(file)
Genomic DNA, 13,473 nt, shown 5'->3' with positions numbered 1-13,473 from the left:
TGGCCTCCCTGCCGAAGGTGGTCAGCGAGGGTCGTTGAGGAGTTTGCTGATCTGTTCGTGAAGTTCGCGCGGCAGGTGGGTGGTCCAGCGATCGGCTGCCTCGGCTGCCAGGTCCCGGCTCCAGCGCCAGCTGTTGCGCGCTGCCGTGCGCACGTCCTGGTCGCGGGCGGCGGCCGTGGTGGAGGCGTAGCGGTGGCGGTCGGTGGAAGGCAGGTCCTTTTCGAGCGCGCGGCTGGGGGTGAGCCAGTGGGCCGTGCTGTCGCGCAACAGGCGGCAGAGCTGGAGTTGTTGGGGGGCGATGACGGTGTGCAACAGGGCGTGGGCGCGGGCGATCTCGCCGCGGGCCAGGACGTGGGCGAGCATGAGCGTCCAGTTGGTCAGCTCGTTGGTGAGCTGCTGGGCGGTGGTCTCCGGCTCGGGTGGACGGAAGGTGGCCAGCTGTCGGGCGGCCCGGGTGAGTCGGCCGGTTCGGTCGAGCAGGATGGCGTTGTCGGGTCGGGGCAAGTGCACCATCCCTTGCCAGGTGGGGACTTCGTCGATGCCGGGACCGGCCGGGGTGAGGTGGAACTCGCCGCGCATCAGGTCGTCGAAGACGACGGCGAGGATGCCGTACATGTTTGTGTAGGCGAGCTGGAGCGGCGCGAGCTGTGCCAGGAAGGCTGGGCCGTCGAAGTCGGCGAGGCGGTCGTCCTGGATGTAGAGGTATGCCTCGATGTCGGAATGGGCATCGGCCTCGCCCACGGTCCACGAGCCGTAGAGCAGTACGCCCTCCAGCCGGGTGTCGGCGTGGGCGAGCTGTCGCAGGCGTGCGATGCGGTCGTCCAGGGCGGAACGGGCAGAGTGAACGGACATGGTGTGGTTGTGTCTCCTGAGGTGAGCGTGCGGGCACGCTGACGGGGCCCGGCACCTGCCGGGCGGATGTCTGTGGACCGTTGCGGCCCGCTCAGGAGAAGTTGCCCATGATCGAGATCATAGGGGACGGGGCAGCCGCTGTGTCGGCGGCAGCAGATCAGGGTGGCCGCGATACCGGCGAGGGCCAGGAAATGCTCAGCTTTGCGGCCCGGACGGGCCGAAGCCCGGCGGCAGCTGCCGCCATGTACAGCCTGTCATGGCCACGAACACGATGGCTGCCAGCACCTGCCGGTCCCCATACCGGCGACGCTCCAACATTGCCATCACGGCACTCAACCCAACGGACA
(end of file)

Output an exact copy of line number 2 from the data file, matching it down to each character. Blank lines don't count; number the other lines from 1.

TGGCCTCCCTGCCGAAGGTGGTCAGCGAGGGTCGTTGAGGAGTTTGCTGATCTGTTCGTGAAGTTCGCGCGGCAGGTGGGTGGTCCAGCGATCGGCTGCCTCGGCTGCCAGGTCCCGGCTCCAGCGCCAGCTGTTGCGCGCTGCCGTGCGCACGTCCTGGTCGCGGGCGGCGGCCGTGGTGGAGGCGTAGCGGTGGCGGTCGGTGGAAGGCAGGTCCTTTTCGAGCGCGCGGCTGGGGGTGAGCCAGTGGGCCGTGCTGTCGCGCAACAGGCGGCAGAGCTGGAGTTGTTGGGGGGCGATGACGGTGTGCAACAGGGCGTGGGCGCGGGCGATCTCGCCGCGGGCCAGGACGTGGGCGAGCATGAGCGTCCAGTTGGTCAGCTCGTTGGTGAGCTGCTGGGCGGTGGTCTCCGGCTCGGGTGGACGGAAGGTGGCCAGCTGTCGGGCGGCCCGGGTGAGTCGGCCGGTTCGGTCGAGCAGGATGGCGTTGTCGGGTCGGGGCAAGTGCACCATCCCTTGCCAGGTGGGGACTTCGTCGATGCCGGGACCGGCCGGGGTGAGGTGGAACTCGCCGCGCATCAGGTCGTCGAAGACGACGGCGAGGATGCCGTACATGTTTGTGTAGGCGAGCTGGAGCGGCGCGAGCTGTGCCAGGAAGGCTGGGCCGTCGAAGTCGGCGAGGCGGTCGTCCTGGATGTAGAGGTATGCCTCGATGTCGGAATGGGCATCGGCCTCGCCCACGGTCCACGAGCCGTAGAGCAGTACGCCCTCCAGCCGGGTGTCGGCGTGGGCGAGCTGTCGCAGGCGTGCGATGCGGTCGTCCAGGGCGGAACGGGCAGAGTGAACGGACATGGTGTGGTTGTGTCTCCTGAGGTGAGCGTGCGGGCACGCTGACGGGGCCCGGCACCTGCCGGGCGGATGTCTGTGGACCGTTGCGGCCCGCTCAGGAGAAGTTGCCCATGATCGAGATCATAGGGGACGGGGCAGCCGCTGTGTCGGCGGCAGCAGATCAGGGTGGCCGCGATACCGGCGAGGGCCAGGAAATGCTCAGCTTTGCGGCCCGGACGGGCCGAAGCCCGGCGGCAGCTGCCGCCATGTACAGCCTGTCATGGCCACGAACACGATGGCTGCCAGCACCTGCCGGTCCCCATACCGGCGACGCTCCAACATTGCCATCACGGCACTCAACCCAACGGACA